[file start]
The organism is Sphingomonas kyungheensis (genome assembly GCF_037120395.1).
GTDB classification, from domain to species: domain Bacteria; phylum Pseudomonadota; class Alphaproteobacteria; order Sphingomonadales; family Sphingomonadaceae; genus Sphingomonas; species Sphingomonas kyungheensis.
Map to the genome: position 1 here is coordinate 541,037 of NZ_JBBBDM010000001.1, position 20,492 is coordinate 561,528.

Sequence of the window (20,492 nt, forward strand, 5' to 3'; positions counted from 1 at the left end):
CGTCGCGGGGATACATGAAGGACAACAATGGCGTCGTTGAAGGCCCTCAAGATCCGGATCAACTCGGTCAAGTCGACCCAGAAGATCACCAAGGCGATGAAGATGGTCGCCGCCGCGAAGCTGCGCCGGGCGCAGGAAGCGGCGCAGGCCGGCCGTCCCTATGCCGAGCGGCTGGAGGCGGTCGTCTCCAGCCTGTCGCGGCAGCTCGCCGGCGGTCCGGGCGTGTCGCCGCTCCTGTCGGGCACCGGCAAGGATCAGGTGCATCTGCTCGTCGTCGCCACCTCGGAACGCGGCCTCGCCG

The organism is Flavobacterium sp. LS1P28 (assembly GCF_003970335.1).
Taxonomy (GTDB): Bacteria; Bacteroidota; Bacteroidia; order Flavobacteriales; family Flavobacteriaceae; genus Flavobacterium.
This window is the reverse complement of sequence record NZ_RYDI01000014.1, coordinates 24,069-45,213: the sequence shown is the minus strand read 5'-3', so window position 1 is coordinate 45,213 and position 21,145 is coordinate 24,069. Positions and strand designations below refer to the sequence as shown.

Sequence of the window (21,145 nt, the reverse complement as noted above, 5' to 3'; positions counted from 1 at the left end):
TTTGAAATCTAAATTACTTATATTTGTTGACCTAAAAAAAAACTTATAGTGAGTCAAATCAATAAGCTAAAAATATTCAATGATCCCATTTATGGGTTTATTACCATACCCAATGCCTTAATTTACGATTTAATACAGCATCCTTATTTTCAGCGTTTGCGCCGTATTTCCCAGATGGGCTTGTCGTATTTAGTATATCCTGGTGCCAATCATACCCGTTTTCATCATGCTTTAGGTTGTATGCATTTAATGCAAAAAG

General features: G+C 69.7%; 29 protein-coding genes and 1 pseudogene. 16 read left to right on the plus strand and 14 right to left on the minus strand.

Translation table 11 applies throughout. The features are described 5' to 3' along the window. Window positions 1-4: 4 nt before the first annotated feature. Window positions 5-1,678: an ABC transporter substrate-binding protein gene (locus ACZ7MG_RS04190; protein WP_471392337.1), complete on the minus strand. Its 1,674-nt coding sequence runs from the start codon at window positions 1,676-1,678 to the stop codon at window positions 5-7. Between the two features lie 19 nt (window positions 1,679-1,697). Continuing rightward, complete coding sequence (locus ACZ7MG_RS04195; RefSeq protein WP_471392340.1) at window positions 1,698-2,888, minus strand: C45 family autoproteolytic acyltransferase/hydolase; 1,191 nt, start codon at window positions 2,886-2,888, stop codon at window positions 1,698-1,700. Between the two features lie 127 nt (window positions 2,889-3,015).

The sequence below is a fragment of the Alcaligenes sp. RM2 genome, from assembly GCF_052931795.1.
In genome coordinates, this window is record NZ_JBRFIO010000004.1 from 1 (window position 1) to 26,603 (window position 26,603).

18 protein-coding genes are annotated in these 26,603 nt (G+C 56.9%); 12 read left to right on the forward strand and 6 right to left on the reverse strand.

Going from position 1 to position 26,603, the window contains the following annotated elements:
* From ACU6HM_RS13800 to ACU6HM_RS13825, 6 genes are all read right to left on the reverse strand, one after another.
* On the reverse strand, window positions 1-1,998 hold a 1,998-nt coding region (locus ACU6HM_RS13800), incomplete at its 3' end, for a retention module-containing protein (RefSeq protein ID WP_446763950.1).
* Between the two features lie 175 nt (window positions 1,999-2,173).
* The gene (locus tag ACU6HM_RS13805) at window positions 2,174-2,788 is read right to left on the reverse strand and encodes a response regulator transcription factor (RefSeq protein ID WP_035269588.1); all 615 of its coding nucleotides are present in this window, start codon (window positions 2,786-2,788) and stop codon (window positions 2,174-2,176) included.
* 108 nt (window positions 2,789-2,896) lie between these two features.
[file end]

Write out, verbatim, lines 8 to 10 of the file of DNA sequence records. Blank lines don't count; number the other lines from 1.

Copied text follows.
This window is the reverse complement of sequence record NZ_RYDI01000014.1, coordinates 24,069-45,213: the sequence shown is the minus strand read 5'-3', so window position 1 is coordinate 45,213 and position 21,145 is coordinate 24,069. Positions and strand designations below refer to the sequence as shown.

Sequence of the window (21,145 nt, the reverse complement as noted above, 5' to 3'; positions counted from 1 at the left end):
TTTGAAATCTAAATTACTTATATTTGTTGACCTAAAAAAAAACTTATAGTGAGTCAAATCAATAAGCTAAAAATATTCAATGATCCCATTTATGGGTTTATTACCATACCCAATGCCTTAATTTACGATTTAATACAGCATCCTTATTTTCAGCGTTTGCGCCGTATTTCCCAGATGGGCTTGTCGTATTTAGTATATCCTGGTGCCAATCATACCCGTTTTCATCATGCTTTAGGTTGTATGCATTTAATGCAAAAAG